One of the hottest California commodities over the past decade has been almonds. This marketing year almost 2 billion pounds will be delivered to handlers with excellent prospects to profitably market every pound.

However, Crowder expects almond planting to slow down primarily because wine grapes are looking better than they have in the past decade, and growers like those on the West Side of the San Joaquin Valley are concerned about having enough water for new almond plantings on open ground.

“We are seeing older almonds coming out and the land replanted to wine grapes,” he said. Many of these plantings are by large winery conglomerates, but Crowder said wineries also are offering new vineyard contracts to growers.

Walnuts and pistachios are still hot, but he expects pistachio plantings to slow down due to the “huge amount of non-bearing acreage” now in the ground. “Yes, some people are still planting, but that has slowed down,” he added.

For the processing tomato industry, Crowder said canneries are “beating up each other” on pricing products to food manufacturers. In the meantime growers are demanding contracts to cover costs. “It is a stalemate as to what happens there in the future,” he said. California produces more than 90 percent of the processing tomatoes in the U.S. and planting is starting now.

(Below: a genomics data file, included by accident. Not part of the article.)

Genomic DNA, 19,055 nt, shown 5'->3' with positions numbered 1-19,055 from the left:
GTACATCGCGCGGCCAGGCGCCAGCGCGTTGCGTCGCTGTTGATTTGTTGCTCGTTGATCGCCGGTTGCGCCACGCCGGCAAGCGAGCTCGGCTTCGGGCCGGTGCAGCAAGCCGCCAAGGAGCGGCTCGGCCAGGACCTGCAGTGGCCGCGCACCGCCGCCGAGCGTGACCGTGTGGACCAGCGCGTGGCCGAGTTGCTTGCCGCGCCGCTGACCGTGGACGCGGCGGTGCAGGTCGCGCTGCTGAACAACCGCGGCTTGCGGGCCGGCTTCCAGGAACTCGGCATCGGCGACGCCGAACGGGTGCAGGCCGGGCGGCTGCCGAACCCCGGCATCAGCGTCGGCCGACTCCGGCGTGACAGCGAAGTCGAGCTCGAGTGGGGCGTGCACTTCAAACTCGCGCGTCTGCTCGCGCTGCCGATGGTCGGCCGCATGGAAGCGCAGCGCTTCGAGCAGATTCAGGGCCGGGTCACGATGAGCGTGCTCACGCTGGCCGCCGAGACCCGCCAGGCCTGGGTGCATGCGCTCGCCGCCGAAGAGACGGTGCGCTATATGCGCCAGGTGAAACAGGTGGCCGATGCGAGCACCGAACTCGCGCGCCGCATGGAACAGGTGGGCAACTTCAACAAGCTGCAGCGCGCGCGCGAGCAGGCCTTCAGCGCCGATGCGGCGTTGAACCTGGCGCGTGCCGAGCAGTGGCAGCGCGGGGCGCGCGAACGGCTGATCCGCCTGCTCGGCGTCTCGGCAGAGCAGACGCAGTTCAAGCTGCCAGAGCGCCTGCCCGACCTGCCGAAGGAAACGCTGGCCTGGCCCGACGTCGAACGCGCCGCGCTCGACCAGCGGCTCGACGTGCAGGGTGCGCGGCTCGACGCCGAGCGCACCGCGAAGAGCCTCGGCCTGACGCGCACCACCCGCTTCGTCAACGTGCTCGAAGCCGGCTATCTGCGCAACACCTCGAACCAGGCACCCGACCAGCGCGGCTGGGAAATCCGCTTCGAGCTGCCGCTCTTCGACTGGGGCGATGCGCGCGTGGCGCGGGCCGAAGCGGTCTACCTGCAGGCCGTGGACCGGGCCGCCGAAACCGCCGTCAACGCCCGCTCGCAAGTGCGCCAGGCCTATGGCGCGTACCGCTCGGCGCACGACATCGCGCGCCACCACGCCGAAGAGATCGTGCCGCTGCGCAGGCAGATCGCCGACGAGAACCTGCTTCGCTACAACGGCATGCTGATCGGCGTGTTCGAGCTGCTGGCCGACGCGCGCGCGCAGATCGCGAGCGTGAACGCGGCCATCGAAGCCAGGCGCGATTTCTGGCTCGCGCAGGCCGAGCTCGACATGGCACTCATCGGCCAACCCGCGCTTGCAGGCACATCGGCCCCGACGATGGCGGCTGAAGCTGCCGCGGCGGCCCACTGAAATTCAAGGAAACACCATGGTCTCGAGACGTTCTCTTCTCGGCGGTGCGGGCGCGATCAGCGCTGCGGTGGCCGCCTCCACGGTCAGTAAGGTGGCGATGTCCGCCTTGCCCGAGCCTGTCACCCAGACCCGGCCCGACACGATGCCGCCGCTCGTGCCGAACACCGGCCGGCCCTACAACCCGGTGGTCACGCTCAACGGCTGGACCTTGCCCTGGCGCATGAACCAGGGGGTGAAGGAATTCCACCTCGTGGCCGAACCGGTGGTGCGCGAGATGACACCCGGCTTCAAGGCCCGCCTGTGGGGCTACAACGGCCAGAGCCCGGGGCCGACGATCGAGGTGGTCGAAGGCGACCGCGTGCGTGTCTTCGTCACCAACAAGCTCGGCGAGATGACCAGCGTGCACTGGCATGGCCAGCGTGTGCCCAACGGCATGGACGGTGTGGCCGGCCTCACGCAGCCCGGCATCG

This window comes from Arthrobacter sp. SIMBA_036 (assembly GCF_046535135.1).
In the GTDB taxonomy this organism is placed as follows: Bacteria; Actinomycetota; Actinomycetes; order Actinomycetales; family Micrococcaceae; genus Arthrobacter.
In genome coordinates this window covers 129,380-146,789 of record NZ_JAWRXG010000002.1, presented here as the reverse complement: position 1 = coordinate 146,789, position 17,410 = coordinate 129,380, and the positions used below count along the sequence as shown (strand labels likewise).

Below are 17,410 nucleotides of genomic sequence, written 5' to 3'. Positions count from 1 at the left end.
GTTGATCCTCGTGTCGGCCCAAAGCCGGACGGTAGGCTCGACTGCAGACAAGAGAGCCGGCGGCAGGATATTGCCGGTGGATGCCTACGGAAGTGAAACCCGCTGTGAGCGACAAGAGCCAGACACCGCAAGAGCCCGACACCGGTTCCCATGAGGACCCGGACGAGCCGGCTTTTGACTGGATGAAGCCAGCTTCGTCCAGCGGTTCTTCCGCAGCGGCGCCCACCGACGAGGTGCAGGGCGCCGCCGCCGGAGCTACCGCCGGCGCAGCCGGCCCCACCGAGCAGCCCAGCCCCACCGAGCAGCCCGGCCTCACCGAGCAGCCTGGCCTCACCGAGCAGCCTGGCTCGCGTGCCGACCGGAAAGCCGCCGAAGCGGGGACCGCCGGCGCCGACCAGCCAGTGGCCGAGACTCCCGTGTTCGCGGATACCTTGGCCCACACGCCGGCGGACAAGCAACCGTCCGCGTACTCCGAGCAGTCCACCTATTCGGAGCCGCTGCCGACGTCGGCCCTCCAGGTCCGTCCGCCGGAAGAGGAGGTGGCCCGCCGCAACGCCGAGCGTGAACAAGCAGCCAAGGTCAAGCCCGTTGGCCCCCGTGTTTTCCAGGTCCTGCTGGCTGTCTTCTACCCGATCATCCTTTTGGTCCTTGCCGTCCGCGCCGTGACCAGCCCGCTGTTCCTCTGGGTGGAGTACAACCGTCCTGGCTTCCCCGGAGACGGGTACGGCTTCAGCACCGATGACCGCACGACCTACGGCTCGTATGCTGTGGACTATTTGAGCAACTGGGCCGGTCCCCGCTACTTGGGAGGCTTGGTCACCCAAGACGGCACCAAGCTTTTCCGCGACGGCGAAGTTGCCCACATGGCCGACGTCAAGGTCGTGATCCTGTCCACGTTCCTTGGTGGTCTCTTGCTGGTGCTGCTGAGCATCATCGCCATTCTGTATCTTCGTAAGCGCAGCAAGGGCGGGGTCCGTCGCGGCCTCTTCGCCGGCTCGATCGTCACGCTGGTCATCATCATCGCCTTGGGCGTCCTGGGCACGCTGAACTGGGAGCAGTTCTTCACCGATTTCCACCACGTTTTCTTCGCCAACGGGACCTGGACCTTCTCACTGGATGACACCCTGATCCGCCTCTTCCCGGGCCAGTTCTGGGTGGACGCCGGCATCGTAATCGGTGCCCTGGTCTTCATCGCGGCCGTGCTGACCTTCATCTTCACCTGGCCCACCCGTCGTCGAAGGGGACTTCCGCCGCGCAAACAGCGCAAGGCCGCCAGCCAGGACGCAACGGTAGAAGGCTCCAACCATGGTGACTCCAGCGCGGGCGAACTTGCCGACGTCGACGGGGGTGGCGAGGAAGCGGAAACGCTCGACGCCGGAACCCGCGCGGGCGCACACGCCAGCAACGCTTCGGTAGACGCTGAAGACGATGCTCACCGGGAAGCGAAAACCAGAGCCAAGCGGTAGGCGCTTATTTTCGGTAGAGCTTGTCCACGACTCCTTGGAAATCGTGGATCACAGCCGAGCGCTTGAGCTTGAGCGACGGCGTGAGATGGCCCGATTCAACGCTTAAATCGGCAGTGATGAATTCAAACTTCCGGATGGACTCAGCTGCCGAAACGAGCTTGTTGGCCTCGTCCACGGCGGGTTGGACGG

Alfalfa acreage is up only a modest 3 percent to 4 percent this year in an overheated hay market that would suggest an acreage increase closer to 15 percent.

Crowder said “alfalfa guys were burned a few years ago” and are reluctant to jump into the hay market any deeper. “With a short water supply, it is not necessarily a good idea either to put in a lot more alfalfa,” he added.

Field crops are competing for a shrinking supply of open ground with the growing acreage of trees and vines. “Last year cotton won out over alfalfa on a lot of open ground because of strong prices. This year there will be less cotton because prices are lower. There is not much open ground left,” Crowder said.

For more than a decade, world population strategists have been predicting an impending world food shortage. It is here now, said Crowder.

“California and Arizona are in a good spot in the world food chain because we produce high value foods that people with higher incomes in the world want,” he said.

The future is not all rosy. Immigration issues like E-verify and the emerging water quality issues could have a negative impact on Western agriculture’s future.

Nevertheless, Crowder admits to being an optimist. “I think we will sort out some of these issues like water quality and move forward into a future of prosperity,” he said.

hcline@farmpress.com